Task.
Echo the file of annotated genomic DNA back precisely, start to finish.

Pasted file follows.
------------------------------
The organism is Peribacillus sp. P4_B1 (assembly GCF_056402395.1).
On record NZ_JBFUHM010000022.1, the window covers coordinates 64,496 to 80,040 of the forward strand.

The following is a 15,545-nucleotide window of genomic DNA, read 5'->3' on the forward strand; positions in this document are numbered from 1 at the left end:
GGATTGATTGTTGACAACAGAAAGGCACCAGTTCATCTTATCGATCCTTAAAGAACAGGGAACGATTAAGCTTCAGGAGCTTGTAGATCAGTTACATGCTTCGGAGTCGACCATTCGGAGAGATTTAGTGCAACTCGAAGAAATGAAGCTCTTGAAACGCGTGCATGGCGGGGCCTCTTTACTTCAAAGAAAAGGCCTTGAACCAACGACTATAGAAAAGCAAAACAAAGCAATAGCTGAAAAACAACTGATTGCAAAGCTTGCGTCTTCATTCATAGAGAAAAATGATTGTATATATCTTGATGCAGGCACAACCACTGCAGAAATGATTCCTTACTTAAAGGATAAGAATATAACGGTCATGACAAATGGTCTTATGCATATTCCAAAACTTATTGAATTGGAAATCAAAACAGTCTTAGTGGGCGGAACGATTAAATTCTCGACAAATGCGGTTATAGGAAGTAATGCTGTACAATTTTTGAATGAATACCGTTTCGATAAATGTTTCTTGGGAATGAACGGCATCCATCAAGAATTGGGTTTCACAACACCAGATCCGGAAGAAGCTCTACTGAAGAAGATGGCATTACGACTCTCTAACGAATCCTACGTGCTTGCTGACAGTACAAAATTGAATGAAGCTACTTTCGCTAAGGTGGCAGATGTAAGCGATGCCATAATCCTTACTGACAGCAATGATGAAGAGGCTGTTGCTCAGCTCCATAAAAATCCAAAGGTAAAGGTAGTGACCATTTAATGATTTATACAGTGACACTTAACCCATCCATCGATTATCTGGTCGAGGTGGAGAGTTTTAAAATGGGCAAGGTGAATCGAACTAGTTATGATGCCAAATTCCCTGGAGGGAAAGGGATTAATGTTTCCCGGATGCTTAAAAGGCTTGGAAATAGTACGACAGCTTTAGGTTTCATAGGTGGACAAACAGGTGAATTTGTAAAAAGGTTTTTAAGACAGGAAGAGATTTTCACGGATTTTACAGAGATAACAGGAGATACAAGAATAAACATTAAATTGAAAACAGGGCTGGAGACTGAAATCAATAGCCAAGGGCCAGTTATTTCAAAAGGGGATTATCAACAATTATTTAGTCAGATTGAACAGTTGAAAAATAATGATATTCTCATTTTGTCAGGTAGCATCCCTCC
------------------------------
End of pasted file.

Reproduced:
The organism is Peribacillus sp. P4_B1 (assembly GCF_056402395.1).
On record NZ_JBFUHM010000022.1, the window covers coordinates 64,496 to 80,040 of the forward strand.

The following is a 15,545-nucleotide window of genomic DNA, read 5'->3' on the forward strand; positions in this document are numbered from 1 at the left end:
GGATTGATTGTTGACAACAGAAAGGCACCAGTTCATCTTATCGATCCTTAAAGAACAGGGAACGATTAAGCTTCAGGAGCTTGTAGATCAGTTACATGCTTCGGAGTCGACCATTCGGAGAGATTTAGTGCAACTCGAAGAAATGAAGCTCTTGAAACGCGTGCATGGCGGGGCCTCTTTACTTCAAAGAAAAGGCCTTGAACCAACGACTATAGAAAAGCAAAACAAAGCAATAGCTGAAAAACAACTGATTGCAAAGCTTGCGTCTTCATTCATAGAGAAAAATGATTGTATATATCTTGATGCAGGCACAACCACTGCAGAAATGATTCCTTACTTAAAGGATAAGAATATAACGGTCATGACAAATGGTCTTATGCATATTCCAAAACTTATTGAATTGGAAATCAAAACAGTCTTAGTGGGCGGAACGATTAAATTCTCGACAAATGCGGTTATAGGAAGTAATGCTGTACAATTTTTGAATGAATACCGTTTCGATAAATGTTTCTTGGGAATGAACGGCATCCATCAAGAATTGGGTTTCACAACACCAGATCCGGAAGAAGCTCTACTGAAGAAGATGGCATTACGACTCTCTAACGAATCCTACGTGCTTGCTGACAGTACAAAATTGAATGAAGCTACTTTCGCTAAGGTGGCAGATGTAAGCGATGCCATAATCCTTACTGACAGCAATGATGAAGAGGCTGTTGCTCAGCTCCATAAAAATCCAAAGGTAAAGGTAGTGACCATTTAATGATTTATACAGTGACACTTAACCCATCCATCGATTATCTGGTCGAGGTGGAGAGTTTTAAAATGGGCAAGGTGAATCGAACTAGTTATGATGCCAAATTCCCTGGAGGGAAAGGGATTAATGTTTCCCGGATGCTTAAAAGGCTTGGAAATAGTACGACAGCTTTAGGTTTCATAGGTGGACAAACAGGTGAATTTGTAAAAAGGTTTTTAAGACAGGAAGAGATTTTCACGGATTTTACAGAGATAACAGGAGATACAAGAATAAACATTAAATTGAAAACAGGGCTGGAGACTGAAATCAATAGCCAAGGGCCAGTTATTTCAAAAGGGGATTATCAACAATTATTTAGTCAGATTGAACAGTTGAAAAATAATGATATTCTCATTTTGTCAGGTAGCATCCCTCC